You don't even need a degree to be able to do brain surgery. But you know, it does help.

    It is easier to evidence your ability to program through academic work than going rogue.
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    (Original post by Ryanthom100)
    I want to do a computer science degree, I did a btec but it turns out I need a level maths aswell to get anywhere in the top 15..... So if I was to go to a less reputable university like Brunel or Leicester, how much would employers look at this?
    Your ability in certain software and practical experience using them will far outweigh university name.

    Leicester is actually pretty reputable and Brunel is quite a different university given its focus on mature students.
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    Shouldn't worry about university. It's a lot about the person experience with academic work. If you do it with any from top 50 unis you should be fine. Leicester is in pretty good position.
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    (Original post by Notorious_B.I.G.)
    You don't even need a degree to be able to do brain surgery. But you know, it does help.

    It is easier to evidence your ability to program through academic work than going rogue.
    That was probably the worst analogy you could have used in this scenario, learning programming is free online and there's THOUSANDS of tools to help you do so, the same can't be said about being a brain surgeon - you of course need practical work for that and hundreds of hours of theory that you won't get access to online. There's nothing about 'going rogue' when you program a game, a database or whatever it is, that shows much more about your skill in languages compared to a degree.
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    (Original post by Wikia)
    That was probably the worst analogy you could have used in this scenario, learning programming is free online and there's THOUSANDS of tools to help you do so, the same can't be said about being a brain surgeon - you of course need practical work for that and hundreds of hours of theory that you won't get access to online. There's nothing about 'going rogue' when you program a game, a database or whatever it is, that shows much more about your skill in languages compared to a degree.
    thanks for the detailed reply, ngl the analogy that person used was **** lmao
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    (Original post by Wikia)
    That was probably the worst analogy you could have used in this scenario, learning programming is free online and there's THOUSANDS of tools to help you do so, the same can't be said about being a brain surgeon - you of course need practical work for that and hundreds of hours of theory that you won't get access to online. There's nothing about 'going rogue' when you program a game, a database or whatever it is, that shows much more about your skill in languages compared to a degree.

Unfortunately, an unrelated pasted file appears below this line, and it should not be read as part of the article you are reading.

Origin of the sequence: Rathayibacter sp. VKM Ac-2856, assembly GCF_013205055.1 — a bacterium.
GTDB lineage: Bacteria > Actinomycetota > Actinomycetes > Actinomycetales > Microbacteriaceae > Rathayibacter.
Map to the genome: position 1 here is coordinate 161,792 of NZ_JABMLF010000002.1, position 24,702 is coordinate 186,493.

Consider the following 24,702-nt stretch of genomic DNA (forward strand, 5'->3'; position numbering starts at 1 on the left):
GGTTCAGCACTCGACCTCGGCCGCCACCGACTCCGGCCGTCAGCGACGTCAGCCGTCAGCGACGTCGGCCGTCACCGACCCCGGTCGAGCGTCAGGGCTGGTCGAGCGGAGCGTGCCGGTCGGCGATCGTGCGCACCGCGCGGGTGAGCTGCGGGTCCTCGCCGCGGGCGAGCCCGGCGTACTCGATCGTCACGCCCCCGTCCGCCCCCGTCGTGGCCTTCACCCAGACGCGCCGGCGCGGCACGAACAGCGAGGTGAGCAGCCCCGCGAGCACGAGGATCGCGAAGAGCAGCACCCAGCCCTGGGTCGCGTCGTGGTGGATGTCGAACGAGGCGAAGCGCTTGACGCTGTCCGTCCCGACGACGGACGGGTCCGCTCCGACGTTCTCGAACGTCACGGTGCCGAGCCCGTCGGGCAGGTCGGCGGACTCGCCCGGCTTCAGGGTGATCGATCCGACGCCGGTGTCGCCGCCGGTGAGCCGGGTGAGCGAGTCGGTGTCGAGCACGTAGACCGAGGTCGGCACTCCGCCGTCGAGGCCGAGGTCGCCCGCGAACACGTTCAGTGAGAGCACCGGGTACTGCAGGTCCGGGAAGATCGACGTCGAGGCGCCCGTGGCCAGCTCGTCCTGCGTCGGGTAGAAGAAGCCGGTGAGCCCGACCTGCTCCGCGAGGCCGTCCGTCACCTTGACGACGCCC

The point is that in theory you can develop whatever the skills you like without a degree, but it is easier to develop on and indeed prove those skills with a university degree. There is nothing to stop someone getting a library card and reading medical textbooks, or dissecting road kill and attempting to reanimate them like Frankenstein. Indeed, the first generation of doctors were self-taught. They could develop the necessary skills by themselves, but it is much harder and it is even harder to prove you have such skills to others.
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    (Original post by Notorious_B.I.G.)
    The point is that in theory you can develop whatever the skills you like without a degree, but it is easier to develop on and indeed prove those skills with a university degree. There is nothing to stop someone getting a library card and reading medical textbooks, or dissecting road kill and attempting to reanimate them like Frankenstein. Indeed, the first generation of doctors were self-taught. They could develop the necessary skills by themselves, but it is much harder and it is even harder to prove you have such skills to others.
    It's not 'easier' to prove those skills with a university degree at all, most CS graduates end up going into employment and not having a clue what they're doing. I think you're mistaken when it comes to your ideas about programming, you can prove your skills easily by showing your own programming work through a portfolio - you're able to showcase to an employer your documentation, the style of your code and your actual base knowledge through the way you code (e.g using a loop over multiple selection statements).

    At the end of the day, there's still a positive in getting a degree (and it would certainly help if you didn't have much prior knowledge in programming at all) but that's not to say someone without the degree couldn't excel just as well with someone with one, but you have to remember you're paying over £20k for it.